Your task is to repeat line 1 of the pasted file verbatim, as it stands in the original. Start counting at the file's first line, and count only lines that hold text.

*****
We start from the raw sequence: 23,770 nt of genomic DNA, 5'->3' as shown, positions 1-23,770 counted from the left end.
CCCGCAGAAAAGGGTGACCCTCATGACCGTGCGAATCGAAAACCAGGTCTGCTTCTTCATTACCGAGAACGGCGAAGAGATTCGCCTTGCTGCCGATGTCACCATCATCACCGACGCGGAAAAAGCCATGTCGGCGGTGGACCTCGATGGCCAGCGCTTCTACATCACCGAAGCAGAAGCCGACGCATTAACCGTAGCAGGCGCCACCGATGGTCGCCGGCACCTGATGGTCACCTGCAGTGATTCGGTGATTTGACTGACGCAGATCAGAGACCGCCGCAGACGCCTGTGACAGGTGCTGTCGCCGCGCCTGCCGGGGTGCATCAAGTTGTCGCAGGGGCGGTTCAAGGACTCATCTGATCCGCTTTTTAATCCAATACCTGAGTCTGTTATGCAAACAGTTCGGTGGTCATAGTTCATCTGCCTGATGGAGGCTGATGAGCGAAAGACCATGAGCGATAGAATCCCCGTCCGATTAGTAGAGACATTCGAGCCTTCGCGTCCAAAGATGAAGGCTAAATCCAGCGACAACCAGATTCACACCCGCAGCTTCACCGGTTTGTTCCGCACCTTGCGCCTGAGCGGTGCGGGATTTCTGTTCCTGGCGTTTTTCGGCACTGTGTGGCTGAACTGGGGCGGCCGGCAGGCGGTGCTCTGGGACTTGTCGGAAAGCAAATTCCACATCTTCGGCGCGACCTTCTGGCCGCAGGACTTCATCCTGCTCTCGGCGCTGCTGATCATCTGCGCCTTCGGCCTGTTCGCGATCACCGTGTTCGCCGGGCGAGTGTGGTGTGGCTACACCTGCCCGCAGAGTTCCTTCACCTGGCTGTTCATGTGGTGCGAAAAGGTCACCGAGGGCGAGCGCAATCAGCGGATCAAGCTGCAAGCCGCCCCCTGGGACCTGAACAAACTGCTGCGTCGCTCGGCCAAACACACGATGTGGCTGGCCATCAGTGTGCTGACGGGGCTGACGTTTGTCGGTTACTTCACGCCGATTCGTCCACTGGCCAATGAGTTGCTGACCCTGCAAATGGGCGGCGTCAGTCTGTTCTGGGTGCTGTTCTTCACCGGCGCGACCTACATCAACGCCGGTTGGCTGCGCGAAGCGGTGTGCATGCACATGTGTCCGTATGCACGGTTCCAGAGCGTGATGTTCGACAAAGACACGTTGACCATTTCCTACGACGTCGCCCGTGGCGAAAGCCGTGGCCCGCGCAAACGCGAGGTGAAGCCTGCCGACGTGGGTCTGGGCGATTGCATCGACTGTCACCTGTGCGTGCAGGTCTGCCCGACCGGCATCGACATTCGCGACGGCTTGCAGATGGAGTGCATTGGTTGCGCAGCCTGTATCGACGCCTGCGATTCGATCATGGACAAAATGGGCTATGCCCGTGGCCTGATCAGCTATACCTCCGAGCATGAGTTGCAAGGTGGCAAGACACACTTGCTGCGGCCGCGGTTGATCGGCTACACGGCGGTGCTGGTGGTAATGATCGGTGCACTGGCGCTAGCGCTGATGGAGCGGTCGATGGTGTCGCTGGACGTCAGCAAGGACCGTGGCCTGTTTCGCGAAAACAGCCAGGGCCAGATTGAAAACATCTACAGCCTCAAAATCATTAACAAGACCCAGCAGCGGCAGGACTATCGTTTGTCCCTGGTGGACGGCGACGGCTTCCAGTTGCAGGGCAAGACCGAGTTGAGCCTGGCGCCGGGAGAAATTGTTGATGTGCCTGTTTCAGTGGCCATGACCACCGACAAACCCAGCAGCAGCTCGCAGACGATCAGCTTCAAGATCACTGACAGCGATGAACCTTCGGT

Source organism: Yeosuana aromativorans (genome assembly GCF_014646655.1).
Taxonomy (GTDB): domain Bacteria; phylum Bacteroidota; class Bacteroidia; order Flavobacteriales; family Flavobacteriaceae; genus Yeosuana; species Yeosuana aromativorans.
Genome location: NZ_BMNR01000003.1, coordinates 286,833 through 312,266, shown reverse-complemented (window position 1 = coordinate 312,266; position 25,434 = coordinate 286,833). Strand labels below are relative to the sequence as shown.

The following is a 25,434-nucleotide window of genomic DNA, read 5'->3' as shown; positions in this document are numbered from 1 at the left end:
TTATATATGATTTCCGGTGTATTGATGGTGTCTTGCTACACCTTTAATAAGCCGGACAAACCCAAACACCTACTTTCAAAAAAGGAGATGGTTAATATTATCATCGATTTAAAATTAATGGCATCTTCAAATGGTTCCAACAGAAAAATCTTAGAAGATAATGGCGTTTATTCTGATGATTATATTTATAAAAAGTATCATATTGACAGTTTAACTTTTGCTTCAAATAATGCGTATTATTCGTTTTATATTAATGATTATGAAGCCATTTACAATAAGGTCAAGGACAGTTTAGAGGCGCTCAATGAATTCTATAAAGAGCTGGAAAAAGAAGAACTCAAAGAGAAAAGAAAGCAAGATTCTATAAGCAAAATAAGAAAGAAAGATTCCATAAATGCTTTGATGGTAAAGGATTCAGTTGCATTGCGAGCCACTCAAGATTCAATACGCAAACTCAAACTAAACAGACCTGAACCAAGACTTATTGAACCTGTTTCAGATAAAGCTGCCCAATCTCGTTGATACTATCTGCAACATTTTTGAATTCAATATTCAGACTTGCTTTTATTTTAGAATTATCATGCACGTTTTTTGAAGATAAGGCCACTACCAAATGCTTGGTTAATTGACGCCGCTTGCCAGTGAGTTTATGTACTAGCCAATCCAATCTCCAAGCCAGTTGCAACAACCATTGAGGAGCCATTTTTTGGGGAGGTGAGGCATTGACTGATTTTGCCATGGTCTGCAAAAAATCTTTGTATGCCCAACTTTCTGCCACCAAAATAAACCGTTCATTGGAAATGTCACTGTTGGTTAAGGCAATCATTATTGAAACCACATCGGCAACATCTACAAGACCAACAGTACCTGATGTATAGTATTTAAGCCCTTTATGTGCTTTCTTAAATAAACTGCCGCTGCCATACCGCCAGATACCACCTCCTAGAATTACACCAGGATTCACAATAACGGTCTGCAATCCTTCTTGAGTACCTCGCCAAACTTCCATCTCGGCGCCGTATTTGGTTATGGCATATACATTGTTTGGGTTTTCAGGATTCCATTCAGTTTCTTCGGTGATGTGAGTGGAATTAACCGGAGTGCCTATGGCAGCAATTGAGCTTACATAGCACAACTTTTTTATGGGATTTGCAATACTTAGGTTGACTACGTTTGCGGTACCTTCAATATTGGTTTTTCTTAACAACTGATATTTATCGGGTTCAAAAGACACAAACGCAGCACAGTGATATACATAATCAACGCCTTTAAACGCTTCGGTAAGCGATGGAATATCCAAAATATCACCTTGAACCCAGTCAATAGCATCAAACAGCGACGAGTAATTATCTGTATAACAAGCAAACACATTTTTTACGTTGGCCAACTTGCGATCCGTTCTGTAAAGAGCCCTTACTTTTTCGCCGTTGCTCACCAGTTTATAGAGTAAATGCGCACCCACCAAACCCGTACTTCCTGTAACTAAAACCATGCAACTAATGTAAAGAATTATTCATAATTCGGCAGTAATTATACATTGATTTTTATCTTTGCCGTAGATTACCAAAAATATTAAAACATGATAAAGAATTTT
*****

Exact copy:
We start from the raw sequence: 23,770 nt of genomic DNA, 5'->3' as shown, positions 1-23,770 counted from the left end.